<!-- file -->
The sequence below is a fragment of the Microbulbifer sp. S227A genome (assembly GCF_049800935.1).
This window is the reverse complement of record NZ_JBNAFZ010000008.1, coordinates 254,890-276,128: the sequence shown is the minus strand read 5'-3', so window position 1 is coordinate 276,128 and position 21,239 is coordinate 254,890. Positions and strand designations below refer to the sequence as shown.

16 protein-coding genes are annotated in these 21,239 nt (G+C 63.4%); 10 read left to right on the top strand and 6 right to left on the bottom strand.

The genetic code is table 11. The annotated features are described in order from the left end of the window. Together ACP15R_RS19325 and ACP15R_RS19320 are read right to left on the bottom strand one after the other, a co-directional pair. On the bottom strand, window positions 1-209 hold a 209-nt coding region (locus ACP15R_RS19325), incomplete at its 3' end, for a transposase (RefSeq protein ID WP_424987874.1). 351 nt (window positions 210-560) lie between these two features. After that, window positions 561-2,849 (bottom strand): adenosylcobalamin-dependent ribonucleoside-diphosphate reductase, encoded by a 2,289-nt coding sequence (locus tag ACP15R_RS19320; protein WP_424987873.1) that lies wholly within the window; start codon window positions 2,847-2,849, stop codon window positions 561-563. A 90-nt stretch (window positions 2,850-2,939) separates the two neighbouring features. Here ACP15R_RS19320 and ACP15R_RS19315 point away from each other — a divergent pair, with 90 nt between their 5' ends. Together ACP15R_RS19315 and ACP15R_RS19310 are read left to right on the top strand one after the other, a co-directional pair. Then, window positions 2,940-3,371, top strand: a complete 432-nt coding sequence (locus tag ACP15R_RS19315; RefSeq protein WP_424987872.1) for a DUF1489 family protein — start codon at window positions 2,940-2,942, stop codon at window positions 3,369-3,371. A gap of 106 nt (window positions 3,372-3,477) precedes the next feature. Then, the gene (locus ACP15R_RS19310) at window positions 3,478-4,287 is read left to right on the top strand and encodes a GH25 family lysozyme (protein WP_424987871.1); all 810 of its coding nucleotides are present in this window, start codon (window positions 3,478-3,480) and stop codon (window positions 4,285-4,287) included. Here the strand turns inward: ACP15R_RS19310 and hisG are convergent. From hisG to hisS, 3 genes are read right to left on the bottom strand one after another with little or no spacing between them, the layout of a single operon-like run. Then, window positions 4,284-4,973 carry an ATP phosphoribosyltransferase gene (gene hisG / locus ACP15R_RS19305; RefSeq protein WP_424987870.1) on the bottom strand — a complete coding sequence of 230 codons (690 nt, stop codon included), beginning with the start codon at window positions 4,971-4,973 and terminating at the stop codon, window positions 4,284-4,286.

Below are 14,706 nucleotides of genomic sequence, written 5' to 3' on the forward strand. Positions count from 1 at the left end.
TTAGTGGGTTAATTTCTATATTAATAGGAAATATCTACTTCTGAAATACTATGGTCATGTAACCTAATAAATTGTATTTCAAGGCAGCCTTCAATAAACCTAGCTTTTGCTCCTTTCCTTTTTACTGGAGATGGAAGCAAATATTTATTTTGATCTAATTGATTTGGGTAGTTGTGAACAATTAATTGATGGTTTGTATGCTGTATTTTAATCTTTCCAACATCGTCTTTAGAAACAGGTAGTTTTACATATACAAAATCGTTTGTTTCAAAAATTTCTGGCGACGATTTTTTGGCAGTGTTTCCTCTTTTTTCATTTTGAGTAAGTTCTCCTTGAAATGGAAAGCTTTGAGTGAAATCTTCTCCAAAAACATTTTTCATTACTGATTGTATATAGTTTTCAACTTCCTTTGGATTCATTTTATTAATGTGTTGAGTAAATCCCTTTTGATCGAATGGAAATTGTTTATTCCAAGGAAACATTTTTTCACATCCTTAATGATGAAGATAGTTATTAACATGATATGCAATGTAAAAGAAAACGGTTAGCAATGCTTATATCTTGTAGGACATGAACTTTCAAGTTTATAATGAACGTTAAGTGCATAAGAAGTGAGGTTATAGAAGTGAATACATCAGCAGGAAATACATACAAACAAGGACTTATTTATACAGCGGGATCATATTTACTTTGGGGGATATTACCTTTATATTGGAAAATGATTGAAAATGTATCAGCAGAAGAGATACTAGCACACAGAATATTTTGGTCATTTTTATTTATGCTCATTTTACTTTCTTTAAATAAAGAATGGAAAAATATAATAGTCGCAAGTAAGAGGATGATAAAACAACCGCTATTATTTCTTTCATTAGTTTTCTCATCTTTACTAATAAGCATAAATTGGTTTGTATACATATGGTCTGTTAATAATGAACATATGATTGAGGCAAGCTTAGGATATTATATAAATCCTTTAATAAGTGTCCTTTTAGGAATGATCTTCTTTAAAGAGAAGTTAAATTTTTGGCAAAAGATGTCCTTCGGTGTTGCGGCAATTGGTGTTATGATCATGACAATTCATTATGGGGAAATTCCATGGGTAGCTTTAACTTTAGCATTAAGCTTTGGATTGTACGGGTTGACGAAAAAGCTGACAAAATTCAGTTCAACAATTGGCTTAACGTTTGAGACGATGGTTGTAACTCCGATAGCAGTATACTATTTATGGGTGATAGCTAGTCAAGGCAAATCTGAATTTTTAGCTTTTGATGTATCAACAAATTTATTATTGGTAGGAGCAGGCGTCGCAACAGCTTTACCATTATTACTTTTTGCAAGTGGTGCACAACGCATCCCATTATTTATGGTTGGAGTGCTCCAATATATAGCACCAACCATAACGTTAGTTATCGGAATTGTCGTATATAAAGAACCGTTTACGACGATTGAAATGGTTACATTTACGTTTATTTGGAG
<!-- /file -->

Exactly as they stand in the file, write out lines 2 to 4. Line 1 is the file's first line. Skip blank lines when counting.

This window is the reverse complement of record NZ_JBNAFZ010000008.1, coordinates 254,890-276,128: the sequence shown is the minus strand read 5'-3', so window position 1 is coordinate 276,128 and position 21,239 is coordinate 254,890. Positions and strand designations below refer to the sequence as shown.

16 protein-coding genes are annotated in these 21,239 nt (G+C 63.4%); 10 read left to right on the top strand and 6 right to left on the bottom strand.

The genetic code is table 11. The annotated features are described in order from the left end of the window. Together ACP15R_RS19325 and ACP15R_RS19320 are read right to left on the bottom strand one after the other, a co-directional pair. On the bottom strand, window positions 1-209 hold a 209-nt coding region (locus ACP15R_RS19325), incomplete at its 3' end, for a transposase (RefSeq protein ID WP_424987874.1). 351 nt (window positions 210-560) lie between these two features. After that, window positions 561-2,849 (bottom strand): adenosylcobalamin-dependent ribonucleoside-diphosphate reductase, encoded by a 2,289-nt coding sequence (locus tag ACP15R_RS19320; protein WP_424987873.1) that lies wholly within the window; start codon window positions 2,847-2,849, stop codon window positions 561-563. A 90-nt stretch (window positions 2,850-2,939) separates the two neighbouring features. Here ACP15R_RS19320 and ACP15R_RS19315 point away from each other — a divergent pair, with 90 nt between their 5' ends. Together ACP15R_RS19315 and ACP15R_RS19310 are read left to right on the top strand one after the other, a co-directional pair. Then, window positions 2,940-3,371, top strand: a complete 432-nt coding sequence (locus tag ACP15R_RS19315; RefSeq protein WP_424987872.1) for a DUF1489 family protein — start codon at window positions 2,940-2,942, stop codon at window positions 3,369-3,371. A gap of 106 nt (window positions 3,372-3,477) precedes the next feature. Then, the gene (locus ACP15R_RS19310) at window positions 3,478-4,287 is read left to right on the top strand and encodes a GH25 family lysozyme (protein WP_424987871.1); all 810 of its coding nucleotides are present in this window, start codon (window positions 3,478-3,480) and stop codon (window positions 4,285-4,287) included. Here the strand turns inward: ACP15R_RS19310 and hisG are convergent. From hisG to hisS, 3 genes are read right to left on the bottom strand one after another with little or no spacing between them, the layout of a single operon-like run. Then, window positions 4,284-4,973 carry an ATP phosphoribosyltransferase gene (gene hisG / locus ACP15R_RS19305; RefSeq protein WP_424987870.1) on the bottom strand — a complete coding sequence of 230 codons (690 nt, stop codon included), beginning with the start codon at window positions 4,971-4,973 and terminating at the stop codon, window positions 4,284-4,286.